Huffman approves drug testing

HUFFMAN— Middle and high school students in Huffman ISD, who participate in extracurricular activities, may have to pass a drug test to stay active.

This week, the Huffman school board approved a policy of random drug testing for students in grades seven through 12 who participate in extracurricular activities, or who drive district vehicles.

Under the policy, students involved in activities such as athletics, cheerleading, UIL academic contests, band, dance team and FFA would be placed in a pool where names would be drawn at random through the year for testing.

Steve Myers, district superintendent, said that they expect to test between 40 and 80 students a month. The district estimates about 800 names would go into the pool. Over the course of the year, roughly half of these students will likely be tested, although since the names are drawn randomly it is possible a student may be tested more than once a year. Rather than test all eligible students initially, Myers said they will begin the random testing pools at the beginning of the fall semester.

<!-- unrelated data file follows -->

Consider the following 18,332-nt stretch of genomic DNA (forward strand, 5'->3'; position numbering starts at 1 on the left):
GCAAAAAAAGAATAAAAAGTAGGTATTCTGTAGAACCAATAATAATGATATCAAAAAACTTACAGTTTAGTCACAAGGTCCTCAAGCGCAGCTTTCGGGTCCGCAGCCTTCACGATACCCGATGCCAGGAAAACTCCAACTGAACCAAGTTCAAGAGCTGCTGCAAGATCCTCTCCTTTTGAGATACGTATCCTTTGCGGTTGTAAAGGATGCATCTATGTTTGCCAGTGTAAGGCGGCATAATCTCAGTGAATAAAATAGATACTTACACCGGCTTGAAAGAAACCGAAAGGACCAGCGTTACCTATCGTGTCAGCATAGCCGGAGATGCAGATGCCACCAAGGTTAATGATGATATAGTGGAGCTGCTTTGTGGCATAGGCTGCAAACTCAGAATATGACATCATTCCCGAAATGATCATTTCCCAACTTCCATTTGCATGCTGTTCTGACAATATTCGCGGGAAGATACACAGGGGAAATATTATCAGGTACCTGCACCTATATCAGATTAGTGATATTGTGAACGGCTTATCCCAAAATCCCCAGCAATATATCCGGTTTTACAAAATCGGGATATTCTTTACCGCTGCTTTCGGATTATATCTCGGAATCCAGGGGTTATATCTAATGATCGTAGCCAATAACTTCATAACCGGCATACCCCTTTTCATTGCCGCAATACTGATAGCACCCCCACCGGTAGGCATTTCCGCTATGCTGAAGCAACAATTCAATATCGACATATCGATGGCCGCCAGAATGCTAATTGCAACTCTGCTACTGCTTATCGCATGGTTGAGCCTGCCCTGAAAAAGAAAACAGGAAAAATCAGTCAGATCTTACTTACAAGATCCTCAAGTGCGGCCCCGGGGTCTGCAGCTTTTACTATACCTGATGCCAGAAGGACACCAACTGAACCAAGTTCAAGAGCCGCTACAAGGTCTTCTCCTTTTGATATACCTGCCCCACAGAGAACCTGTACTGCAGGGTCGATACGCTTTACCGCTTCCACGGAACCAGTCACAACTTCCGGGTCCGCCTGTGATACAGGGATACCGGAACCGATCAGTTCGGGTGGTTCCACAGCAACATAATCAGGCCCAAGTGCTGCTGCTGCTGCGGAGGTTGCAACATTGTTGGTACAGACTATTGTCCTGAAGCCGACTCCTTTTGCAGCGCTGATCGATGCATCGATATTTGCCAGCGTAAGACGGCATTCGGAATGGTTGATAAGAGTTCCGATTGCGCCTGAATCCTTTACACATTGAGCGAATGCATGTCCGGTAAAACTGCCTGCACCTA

Currently, the district uses Pinnacle Testing for its employee testing. While they will not be required to use the same company for students, Myers said they are discussing the policy with the company.

While they don’t have the exact costs confirmed, Myers said that he has asked for $15,000 in the budget for the testing. Barbers Hill ISD, which has used random testing since 2002 and has approximately the same number of students as Huffman, spent $15,725 last year. This works out to $18.50 per test.

Proponents of testing say that the policy is not aimed at catching students who use drugs or alcohol but serves as a tool to help students “just say no.” Opponents have questioned the legality of testing saying it violated Constitutional protection against unreasonable search and seizure. However, in 2002 the U.S. Supreme Court ruled that compelling students to submit to the tests did not violate Constitutional protection. This Court further stipulated that this decision only applies to students involved in extracurricular activities or those who submit voluntarily. The district cannot legally compel all students to submit to random drug testing.